Project description:The genomic regulatory programs that underlie human organogenesis are poorly understood. Human pancreas development, in particular, has pivotal implications for pancreatic regeneration, cancer, and diabetes. We have now created maps of transcripts, active enhancers, and transcription factor networks in pancreatic multipotent progenitors obtained from human embryos, or derived in vitro from human embryonic stem cells. This revealed that artificial progenitors recapitulate salient transcriptional and epigenomic features of their natural counterparts. Using this resource, we show that TEAD1, a transcription factor controlled by Hippo signaling, is a core component of the combinatorial code of pancreatic progenitor enhancers. TEAD thus activates genes encoding regulators of signaling pathways and stage-specific transcription factors that are essential for normal pancreas development. Accordingly, chemical and genetic perturbations of TEAD and its coactivator YAP inhibited expression of known regulators such as FGFR2 and SOX9, and suppressed the proliferation and expansion of mouse and zebrafish pancreatic progenitors. These findings provide a resource of active enhancers and transcripts in human pancreatic multipotent progenitors, and uncover a central role of TEAD and YAP as signal-responsive regulators of the transcriptional program of early pancreas development.
Project description:Our lab identified Sox9 as a specific marker and maintenance factor of mouse pancreatic progenitors (Seymour et al., PNAS, 2007). Here was wanted to identify direct targets of Sox9 in pancreatic progenitors. However, due to the limited number of pancreatic progenitors in the developing mouse, we used in vitro derived pancreatic progenitors to determine direct targets of Sox9. We performed ChIP-seq analysis for Sox9 and determined its direct targets in the human genome. Using pancreatic progenitors that were derived from human embryonic stem cells, we were able to successfully find targets that were pancreas specific as well as those targets that are important in other endodermal lineages. Overall design: We differentiated CyT49 human embryonic stem cells into pancreatic progenitors as previously described (Kroon et al., 2008; Schulz et al., 2012). Using a Sox9 antibody, we performed ChIP-seq in the pancreatic progenitors. We sequenced the samples using the Illumina platform and mapped the reads to the mm9 version of the mouse genome. Using HOMER analysis software and the UCSC genome browser, we found direct targets of Sox9 in human embryonic stem cell derived pancreatic progenitors.
Project description:Active regulatory regions in the human embryonic pancreatic progenitors were profiled by integration of transcription factor and histone modification ChIP-seq datasets. These were obtained from pancreatic progenitor cells derived in vitro from human embryonic stem cells. The purpose of this work was to study the epigenomic mechanisms involved in pancreas development.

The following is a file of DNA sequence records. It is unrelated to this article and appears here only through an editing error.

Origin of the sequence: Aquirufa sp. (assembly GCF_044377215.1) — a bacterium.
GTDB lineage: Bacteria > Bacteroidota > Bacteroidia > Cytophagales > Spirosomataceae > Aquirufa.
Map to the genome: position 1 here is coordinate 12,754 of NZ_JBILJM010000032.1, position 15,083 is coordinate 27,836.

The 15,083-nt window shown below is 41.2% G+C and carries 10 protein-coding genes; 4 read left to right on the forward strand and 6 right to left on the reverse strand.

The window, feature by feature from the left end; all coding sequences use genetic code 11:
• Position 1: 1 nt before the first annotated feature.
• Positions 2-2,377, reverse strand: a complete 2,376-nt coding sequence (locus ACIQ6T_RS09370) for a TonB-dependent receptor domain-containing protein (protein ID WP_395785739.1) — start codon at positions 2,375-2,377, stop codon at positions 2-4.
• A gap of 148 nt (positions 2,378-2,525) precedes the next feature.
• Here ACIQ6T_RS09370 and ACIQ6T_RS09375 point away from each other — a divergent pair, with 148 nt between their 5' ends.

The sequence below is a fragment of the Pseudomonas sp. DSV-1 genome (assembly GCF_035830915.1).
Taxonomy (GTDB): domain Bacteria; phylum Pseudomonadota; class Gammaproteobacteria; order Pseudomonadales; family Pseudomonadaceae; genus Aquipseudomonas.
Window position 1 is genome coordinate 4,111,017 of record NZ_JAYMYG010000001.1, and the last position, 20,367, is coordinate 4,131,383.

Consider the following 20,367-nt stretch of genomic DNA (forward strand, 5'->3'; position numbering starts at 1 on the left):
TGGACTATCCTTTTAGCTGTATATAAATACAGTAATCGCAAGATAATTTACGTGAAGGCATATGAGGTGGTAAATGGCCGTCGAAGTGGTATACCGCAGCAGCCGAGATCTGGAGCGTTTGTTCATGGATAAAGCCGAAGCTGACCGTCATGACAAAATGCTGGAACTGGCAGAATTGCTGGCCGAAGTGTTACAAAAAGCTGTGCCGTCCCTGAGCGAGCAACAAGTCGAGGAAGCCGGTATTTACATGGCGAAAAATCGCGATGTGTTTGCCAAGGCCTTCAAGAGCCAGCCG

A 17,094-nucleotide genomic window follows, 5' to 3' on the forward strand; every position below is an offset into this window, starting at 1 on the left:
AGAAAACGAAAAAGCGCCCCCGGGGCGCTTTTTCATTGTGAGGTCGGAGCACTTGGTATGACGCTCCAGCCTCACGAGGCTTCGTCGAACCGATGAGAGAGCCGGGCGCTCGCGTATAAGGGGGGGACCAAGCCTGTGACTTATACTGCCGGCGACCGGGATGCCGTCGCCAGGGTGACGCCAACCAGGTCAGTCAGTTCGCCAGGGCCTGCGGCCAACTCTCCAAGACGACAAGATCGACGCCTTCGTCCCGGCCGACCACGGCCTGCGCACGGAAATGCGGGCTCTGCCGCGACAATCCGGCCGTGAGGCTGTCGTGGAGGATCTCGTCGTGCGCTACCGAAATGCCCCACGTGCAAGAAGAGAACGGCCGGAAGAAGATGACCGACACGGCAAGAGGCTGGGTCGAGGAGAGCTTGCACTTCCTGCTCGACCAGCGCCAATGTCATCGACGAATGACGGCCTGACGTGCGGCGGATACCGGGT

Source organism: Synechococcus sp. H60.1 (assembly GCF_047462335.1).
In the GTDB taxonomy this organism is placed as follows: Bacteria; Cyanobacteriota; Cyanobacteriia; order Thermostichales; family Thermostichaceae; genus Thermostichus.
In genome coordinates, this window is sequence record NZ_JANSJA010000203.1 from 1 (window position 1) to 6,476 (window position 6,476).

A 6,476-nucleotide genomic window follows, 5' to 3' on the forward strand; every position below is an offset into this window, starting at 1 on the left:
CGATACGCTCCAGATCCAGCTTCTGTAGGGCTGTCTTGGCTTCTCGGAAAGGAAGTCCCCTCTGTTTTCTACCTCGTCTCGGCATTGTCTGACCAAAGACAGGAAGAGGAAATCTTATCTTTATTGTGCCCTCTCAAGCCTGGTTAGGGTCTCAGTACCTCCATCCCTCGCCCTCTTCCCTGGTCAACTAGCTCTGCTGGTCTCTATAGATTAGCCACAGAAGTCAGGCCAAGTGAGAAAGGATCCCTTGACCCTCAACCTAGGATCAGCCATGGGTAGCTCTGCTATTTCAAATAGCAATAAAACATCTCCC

Project description:Skin biopsies were obtained from a patient with Mitchell-Riley syndrome caused by a homozygous frame-shift mutation (c.1129C>T) in the RFX6 gene that leads to a premature stop codon (p.Arg377X). The patient suffered severe pancreatic agenesis, in common with other Mitchell-Riley syndrome patients. Fibroblasts from the biopsy were reprogrammed to generate a human induced pluripotent stem cell (hiPSC) line (MRS2-6). To assess the effects of the mutant RFX6 allele on pancreas formation and identify direct targets of the transcription factor RFX6, MRS2-6 and H9 control human embryonic stem cells (hESC) were differentiated into pancreatic progenitors. Samples were harvested for RNA isolation and whole transcriptome analysis at days 4 (definitive endoderm), 7 and 8 (gut tube), and 12 (pancreatic progenitors).
Project description:Human pluripotent stem cells were differentiated into PDX1+/NKX6-1+ Pancreatic Progenitors (PPd15 cells), which were subsequently captured and expanded in culture. These culture Pancreatic Progenitors (cPP cells) were capable of self-renewal and could be passaged up to 20 times. Furthermore, cPP cells were capable of differentiation into multiple pancreatic lineages, including c-peptide+ beta-like cells, both in vitro and in vivo.
Project description:We used epigenetic profiling to map active enhancers in the developing human limb and cortex as described in two published studies: Cotney J, Leng J, Yin J, Reilly SK et al. The evolution of lineage-specific regulatory activities in the human embryonic limb. Cell 2013;154(1):185-96. Reilly SK, Yin J, Ayoub AE, Emera D et al. Evolutionary changes in promoter and enhancer activity during human corticogenesis. Science 2015;347(6226):1155-9. We also used ChIP-seq to map binding sites for the chromatin modifier CHD8 in the developing human brain, as described in one published study: Cotney J, Muhle RA, Sanders SJ, Liu L et al. The autism-associated chromatin modifier CHD8 regulates other autism risk genes during human neurodevelopment. Nat Commun 2015;6:6404. We are also depositing primary human sequence reads related to processed datasets in the Gene Expression Omnibus under the following accession numbers: GSE42413(Cotney et al. 2013); GSE63649(Reilly... (for more see dbGaP study page.)
Project description:To guide the beta cell differentiation process in vitro, a complete understanding of the transcriptome and their regulatory network during the differentiation process is essential. Using RNA-seq, we have performed the transcriptome profiling of human embryonic stem cells (ESCs), purified ESC-derivate definitive endoderm (DE), pancreatic progenitors (PP), as well as sorted human primary pancreatic alpha cells, beta cells and exocrine cells.